Dr. Sandie Morgan is joined by Sarah Byrne, founding member of the National Survivor Law Collective. Dr. Morgan and Sarah discuss the need for trauma-informed legal services for survivors of human trafficking and their complex legal needs.
Sarah has years of experience representing survivors of sex and labor trafficking and is nationally recognized for her work in combatting human trafficking. Sarah is a frequent conference speaker and advocate for legislative change in support of trafficking victims. She is a founding member of the National Survivor Law Collective, a national network of trauma-informed lawyers providing legal aid to survivors. Representing MVA as a participating member, Sarah works with the United Nation’s Finance Against Slavery and Trafficking (“FAST”) Initiative to increase survivor access to financial services and guide banks on the Survivor Inclusion Initiative.
- Establishing a collective of trauma-informed pro-bono legal services for survivors of human trafficking.
- There is a consequential need to have trauma-informed lawyers who understand the complex trauma that survivors have faced in order to prevent retraumatization and build trustful relationships.
- Many survivors seek vacatur or expungement of crimes that are directly related to their exploitation.
- Victim witnesses play a significant role as advocates for survivors who are navigating the legal system.
- Restitution to survivors gives them the resources to become financially independent.
- National Survivor Law Collective – Website
- National Survivor Law Collective – LinkedIn
- United Nations Finance Against Slavery and Trafficking
- Ensure Justice Conference – March 4-5, 2022
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Dave [00:00:00] You’re listening to the Ending Human Trafficking podcast. This is episode number 261, Legal Advocacy with Sarah Byrne.
Production Credits [00:00:09] Produced by Innovate Learning, maximizing human potential.
Dave [00:00:30] Welcome to the Ending Human Trafficking podcast. My name is Dave Stachowiak
Sandie [00:00:35] And my name is Sandie Morgan.
Dave [00:00:38] And this is the show where we empower you to study the issues, be a voice, and make a difference in ending human trafficking. If you’ve been listening for any length of time, you know one of the things that we love to do on the show is to be able to bring in the voice of partners and experts who can help us to understand more of the complexity around trafficking and also, most importantly, help us to take the first steps to end it. I’m so glad to welcome today Sarah Byrne to the show. She is an attorney in North Carolina who has been representing trafficking survivors for years. She understands trauma and carefully provides legal services to help her clients. Sarah is now leading the National Survivor Law Collective, where she helps lawyers at law firms from all over the country provide pro-bono services to survivors. Sarah has had years of experience representing survivors of sex and labor trafficking and is nationally recognized for her work in combatting human trafficking. Sarah is a frequent conference speaker and advocate for legislative change in support of trafficking victims. She’s a founding member of the National Survivor Law Collective, a national network of trauma informed lawyers providing legal aid to survivors representing MVA as a participating member. Sarah works with the United Nations Finance Against Slavery and Trafficking Fast Initiative to increase survivor access to financial services and guide banks on the Survivor Inclusion Initiative. Sarah, so glad to welcome you to the show.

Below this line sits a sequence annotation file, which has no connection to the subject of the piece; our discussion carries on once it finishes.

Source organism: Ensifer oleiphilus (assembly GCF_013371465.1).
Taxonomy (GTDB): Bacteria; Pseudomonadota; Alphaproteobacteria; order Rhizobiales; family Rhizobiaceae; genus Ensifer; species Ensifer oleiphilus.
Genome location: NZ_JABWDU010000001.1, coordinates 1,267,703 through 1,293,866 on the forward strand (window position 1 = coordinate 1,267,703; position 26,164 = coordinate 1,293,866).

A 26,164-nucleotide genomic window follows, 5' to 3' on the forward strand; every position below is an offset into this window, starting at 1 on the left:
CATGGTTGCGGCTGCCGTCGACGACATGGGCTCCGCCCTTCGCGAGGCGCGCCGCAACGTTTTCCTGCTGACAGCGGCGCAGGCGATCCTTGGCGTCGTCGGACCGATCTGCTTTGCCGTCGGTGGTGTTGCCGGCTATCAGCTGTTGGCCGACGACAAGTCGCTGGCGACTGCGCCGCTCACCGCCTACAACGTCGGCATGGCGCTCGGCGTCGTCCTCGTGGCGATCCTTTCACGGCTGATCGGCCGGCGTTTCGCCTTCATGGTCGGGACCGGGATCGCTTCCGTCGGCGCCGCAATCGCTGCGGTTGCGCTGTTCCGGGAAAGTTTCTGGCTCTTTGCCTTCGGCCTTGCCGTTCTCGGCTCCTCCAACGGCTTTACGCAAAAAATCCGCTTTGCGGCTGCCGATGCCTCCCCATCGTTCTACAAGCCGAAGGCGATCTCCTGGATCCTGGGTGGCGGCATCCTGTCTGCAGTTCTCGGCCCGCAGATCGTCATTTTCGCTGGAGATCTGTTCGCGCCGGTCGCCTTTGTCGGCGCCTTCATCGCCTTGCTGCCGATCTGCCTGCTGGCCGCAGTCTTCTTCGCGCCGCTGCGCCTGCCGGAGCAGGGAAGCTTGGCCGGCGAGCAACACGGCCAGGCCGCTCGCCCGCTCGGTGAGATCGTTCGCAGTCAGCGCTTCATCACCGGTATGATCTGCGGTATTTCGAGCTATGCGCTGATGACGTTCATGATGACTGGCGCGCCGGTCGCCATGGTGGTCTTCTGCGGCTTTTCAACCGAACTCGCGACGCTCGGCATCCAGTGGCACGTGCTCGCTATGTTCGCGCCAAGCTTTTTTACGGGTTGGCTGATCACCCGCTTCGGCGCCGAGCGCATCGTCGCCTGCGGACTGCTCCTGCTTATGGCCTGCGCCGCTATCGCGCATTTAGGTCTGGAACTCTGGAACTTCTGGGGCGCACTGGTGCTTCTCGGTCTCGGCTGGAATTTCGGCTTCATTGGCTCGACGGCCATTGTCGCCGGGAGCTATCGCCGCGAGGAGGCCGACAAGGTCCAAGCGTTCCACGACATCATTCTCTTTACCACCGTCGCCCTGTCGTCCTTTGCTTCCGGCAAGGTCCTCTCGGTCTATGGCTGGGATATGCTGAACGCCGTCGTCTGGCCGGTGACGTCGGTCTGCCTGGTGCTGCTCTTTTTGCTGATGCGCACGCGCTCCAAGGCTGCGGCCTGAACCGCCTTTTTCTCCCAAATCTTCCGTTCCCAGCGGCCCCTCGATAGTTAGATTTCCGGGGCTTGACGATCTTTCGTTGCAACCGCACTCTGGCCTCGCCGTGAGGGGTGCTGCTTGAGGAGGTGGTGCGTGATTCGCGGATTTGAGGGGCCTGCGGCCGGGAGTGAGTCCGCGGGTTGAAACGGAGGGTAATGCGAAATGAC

Sarah [00:02:05] Thank you for having me.
Sandie [00:02:07] I was very excited when Ambassador John Cotton Richmond reached out to me and said, I want to introduce you to someone, and I always know that’s going to be an exciting conversation. And within a few days, Sarah and I had connected, and I’m sure we’re not going to be able to cover our entire conversation in one podcast. So welcome, Sarah.
Sarah [00:02:32] Thank you.